The complete set of equations describing thermal elastic effect of laser radiation upon semitransparent material includes equations of radiation/conduction energy transfer (energy transfer equation and parabolic heat conduction equation with a source member) and equations of thermoelasticity.

We suppose that the radiation energy transfer equation is valid for this media, semitransparent material is a grey media with transparent boundaries, and all materials characteristics are temperature independent. The consideration of radiation transfer may be divided into two independent problems:

  • radiation transfer due to falling laser one;
  • radiation transfer due to that from heated material.

The calculation of radiation transfer due to falling laser one should be carried out in the most thorough way because of its mono-direct character, so the radiation energy transfer equation in exact formulation should be used. We write this equation in the integral form and use Monte-Carlo method local estimators with Calos' modification) for the calculation of radíation consumption for the established regime of laser beam.

The diffusion approximation of radiation energy transfer equation may be used for the calculation of radiation transfer due to that from heated material for every time moment.

The appearance of other equations is obvious.

The solution of the whole problem may be divided into following independent stages:

  • the consumption of radiation due to falling laser one is calculated once for the established regime;
  • the calculation of radiation/conduction heat transfer for selected time period;
  • the calculation of thermal stresses for chosen time moments.

It is very convenient to use the finite elements method for the solution of equations of heat conduction and thermoelasticity and for the calculation of absorption of radiation from heated material.

The calculations were carned out for specimens of hypothetical ceramics with both radius R and thickness L equal to 1 cm, energy flux in the beam centre Fo=1.5 kWt/cm2, beam effective radius ro=0.2 cm. At calculations we varied specimen optical length and single-scattering albedo qe .

Analysis of calculations results shows that thermal stresses distribution significantly depends on optical parameters of sernitransparent materials. First of all thìs effect manifests itself in behaviour of axial component of stress tensor up to change of sign.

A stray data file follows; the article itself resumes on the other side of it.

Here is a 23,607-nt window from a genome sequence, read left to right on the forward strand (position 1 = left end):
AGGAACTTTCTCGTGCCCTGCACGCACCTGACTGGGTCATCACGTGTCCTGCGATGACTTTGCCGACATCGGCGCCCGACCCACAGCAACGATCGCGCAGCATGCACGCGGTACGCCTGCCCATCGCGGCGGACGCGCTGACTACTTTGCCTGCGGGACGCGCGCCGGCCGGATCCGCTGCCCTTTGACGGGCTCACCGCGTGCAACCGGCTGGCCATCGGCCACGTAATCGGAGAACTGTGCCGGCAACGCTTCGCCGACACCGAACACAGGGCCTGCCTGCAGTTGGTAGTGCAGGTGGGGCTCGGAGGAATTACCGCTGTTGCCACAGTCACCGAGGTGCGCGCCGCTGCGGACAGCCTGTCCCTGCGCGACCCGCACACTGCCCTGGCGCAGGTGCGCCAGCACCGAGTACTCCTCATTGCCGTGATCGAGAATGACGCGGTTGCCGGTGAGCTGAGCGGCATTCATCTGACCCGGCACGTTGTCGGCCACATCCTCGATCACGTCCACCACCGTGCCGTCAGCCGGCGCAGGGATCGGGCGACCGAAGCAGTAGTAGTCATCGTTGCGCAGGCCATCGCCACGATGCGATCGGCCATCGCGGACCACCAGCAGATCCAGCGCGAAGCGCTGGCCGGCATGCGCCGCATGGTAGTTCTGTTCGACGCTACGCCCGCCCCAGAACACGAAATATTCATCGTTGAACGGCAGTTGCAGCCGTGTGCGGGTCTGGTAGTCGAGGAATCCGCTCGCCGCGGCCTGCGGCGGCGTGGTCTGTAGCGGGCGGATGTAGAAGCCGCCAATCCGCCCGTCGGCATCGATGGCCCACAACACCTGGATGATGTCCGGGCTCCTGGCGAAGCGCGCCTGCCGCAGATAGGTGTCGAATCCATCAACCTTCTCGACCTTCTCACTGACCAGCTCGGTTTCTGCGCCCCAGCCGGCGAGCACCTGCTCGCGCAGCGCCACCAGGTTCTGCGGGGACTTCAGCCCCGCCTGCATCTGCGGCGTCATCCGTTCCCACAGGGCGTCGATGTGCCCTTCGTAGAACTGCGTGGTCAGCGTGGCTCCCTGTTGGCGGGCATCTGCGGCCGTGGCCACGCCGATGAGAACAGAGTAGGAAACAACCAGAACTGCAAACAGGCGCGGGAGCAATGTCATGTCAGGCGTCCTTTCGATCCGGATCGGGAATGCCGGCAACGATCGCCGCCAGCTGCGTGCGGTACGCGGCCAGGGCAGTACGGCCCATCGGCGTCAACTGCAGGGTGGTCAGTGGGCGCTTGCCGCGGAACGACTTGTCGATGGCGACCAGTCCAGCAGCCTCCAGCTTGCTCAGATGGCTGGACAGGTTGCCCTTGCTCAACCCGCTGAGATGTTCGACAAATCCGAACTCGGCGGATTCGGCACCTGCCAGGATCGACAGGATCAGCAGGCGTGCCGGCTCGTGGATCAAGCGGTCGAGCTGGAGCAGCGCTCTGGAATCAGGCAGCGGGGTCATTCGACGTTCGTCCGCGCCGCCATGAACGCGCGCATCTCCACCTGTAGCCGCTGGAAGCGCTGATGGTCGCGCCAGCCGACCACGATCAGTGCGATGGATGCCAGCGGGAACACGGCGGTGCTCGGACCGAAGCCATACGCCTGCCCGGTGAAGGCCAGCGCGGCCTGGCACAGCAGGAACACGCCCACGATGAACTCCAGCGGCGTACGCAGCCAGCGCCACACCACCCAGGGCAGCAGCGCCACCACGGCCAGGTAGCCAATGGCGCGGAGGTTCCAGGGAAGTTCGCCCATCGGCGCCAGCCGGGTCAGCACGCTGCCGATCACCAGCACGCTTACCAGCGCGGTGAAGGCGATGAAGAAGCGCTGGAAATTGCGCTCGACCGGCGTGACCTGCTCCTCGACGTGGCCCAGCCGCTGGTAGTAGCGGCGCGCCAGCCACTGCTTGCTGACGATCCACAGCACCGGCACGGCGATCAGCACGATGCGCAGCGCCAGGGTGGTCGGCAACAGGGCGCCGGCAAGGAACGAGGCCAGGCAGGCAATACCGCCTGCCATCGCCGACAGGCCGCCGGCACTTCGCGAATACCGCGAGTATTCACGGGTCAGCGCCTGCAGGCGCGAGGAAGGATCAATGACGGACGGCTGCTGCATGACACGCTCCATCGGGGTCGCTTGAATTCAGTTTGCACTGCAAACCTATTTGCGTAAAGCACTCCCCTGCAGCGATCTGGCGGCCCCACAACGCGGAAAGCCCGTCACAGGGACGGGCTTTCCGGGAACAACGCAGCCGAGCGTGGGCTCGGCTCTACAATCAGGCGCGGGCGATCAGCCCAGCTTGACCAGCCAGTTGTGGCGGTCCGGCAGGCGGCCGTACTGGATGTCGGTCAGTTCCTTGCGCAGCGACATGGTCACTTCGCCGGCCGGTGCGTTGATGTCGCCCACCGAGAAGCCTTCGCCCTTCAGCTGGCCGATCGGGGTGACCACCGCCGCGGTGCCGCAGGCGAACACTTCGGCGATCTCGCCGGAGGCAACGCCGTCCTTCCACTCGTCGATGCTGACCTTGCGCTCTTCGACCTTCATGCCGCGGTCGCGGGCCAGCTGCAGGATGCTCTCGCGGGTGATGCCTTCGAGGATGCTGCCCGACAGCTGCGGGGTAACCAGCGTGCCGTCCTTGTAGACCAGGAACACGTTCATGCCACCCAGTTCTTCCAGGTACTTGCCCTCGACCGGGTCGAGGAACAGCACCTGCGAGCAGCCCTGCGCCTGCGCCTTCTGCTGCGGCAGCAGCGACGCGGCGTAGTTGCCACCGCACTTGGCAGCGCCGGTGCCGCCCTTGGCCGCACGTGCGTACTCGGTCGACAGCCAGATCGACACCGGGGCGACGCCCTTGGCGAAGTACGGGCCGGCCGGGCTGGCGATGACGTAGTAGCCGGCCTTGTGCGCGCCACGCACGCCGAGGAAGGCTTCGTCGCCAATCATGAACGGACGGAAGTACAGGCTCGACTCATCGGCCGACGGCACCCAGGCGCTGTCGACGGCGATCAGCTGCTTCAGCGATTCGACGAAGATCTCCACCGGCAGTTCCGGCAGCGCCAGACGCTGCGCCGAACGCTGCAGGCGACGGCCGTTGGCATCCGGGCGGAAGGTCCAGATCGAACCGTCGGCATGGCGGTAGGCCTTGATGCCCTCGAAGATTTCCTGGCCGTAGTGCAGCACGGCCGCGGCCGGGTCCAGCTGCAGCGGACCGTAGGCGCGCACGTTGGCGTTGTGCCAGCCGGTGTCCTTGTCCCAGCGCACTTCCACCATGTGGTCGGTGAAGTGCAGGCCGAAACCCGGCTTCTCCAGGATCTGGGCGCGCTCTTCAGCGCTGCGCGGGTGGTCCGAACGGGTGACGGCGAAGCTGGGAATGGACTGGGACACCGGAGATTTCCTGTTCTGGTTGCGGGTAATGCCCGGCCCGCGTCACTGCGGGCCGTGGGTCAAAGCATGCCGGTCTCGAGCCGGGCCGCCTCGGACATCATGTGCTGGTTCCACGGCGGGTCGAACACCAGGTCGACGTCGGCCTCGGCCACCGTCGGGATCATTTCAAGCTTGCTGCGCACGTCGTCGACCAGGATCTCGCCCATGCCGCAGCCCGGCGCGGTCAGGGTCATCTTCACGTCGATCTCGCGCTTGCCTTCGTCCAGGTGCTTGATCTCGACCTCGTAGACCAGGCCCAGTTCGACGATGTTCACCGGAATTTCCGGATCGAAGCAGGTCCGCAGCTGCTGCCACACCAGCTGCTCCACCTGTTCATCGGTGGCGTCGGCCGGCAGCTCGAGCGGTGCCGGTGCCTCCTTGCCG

Rumynsky A.N., Katasonov A.A., Osipov V.A., Pugatchev V.A.
Russia, Kaliningrad, Moscow Region, TsNIIMASh

The problem of vehicle base heating due to thermal radiation of exhaust gaseous and two-phase jets (solid fuel engines) is known to be important for design of rockets heat protection. Determination of radiation from such jets is rather difficult and includes some separate problems:

  • calculation of exhaust gaseous or two-phase jets from nozzle exit and determination of its parameters (pressure, temperature, chemical composition of gas mixture, thermal and phase state of condensed particles);
  • calculation of gas emission and optical properties of particles (absorptíon and scattering coeff cients and phase function);
  • determination of radiation heat lux to the vehicle elements.

Each of these problems enumerated in turns requires the preliminary decision of a number of questions. For example, the calculation of two-phase flow in nozzle must be carried out before determination of parameters in exhaust jet. Furthermore the thermodynamic calculation in combustion chamber should be obtained.

The calculation of thermal radiation from some gaseous jets for multi-nozzle engine is a separate problem. The interaction of supersonic jets will take place during vehicle operation. This interaction leads to appearance of the shock waves and, as a result, to the existence of regions in which gas will have high temperature and pressure. These regions are main sources of thermal radiation to the vehicle elements.

The problems mentioned above are solved using a number of simplifications which have to meet the following demands:

  • the method must allow to calculate radiation flux with acceptable accuracy (for engineer applications);
  • the program must allow to carry out calculations at the acceptable time.

Because of these demands some questions are artificially simplified. For example, non-equilibrium chemical reactions in gas phase are excluded, particles are considered to be monodisperse, wave interaction between gas jets is calculated using oblique shock formulae, etc.

The programs for determination of radiation characteristics from gaseous or two-phase jet use three large modules:

  1. "INIT" - calculation of equilibrium gas mixture in nozzle and so, determination the initial condition for next modules;
  2. "JET" - calculation of two/single - phase flow in axisymmetrical jet flow parameters, extended into flooding flow (Godunov's method is used);
  3. "RAD" - determination of radiation heat flux to arbitrary point of vehicle base (Ruminsky's undetermined coefficients method is used for the calculation of radiation transfer in scattering media, Reardon's line model for the gas emittance and Mie' theory for particles emittance are used.

The comparison of the results of these calculations with available experimental data shows good agreement.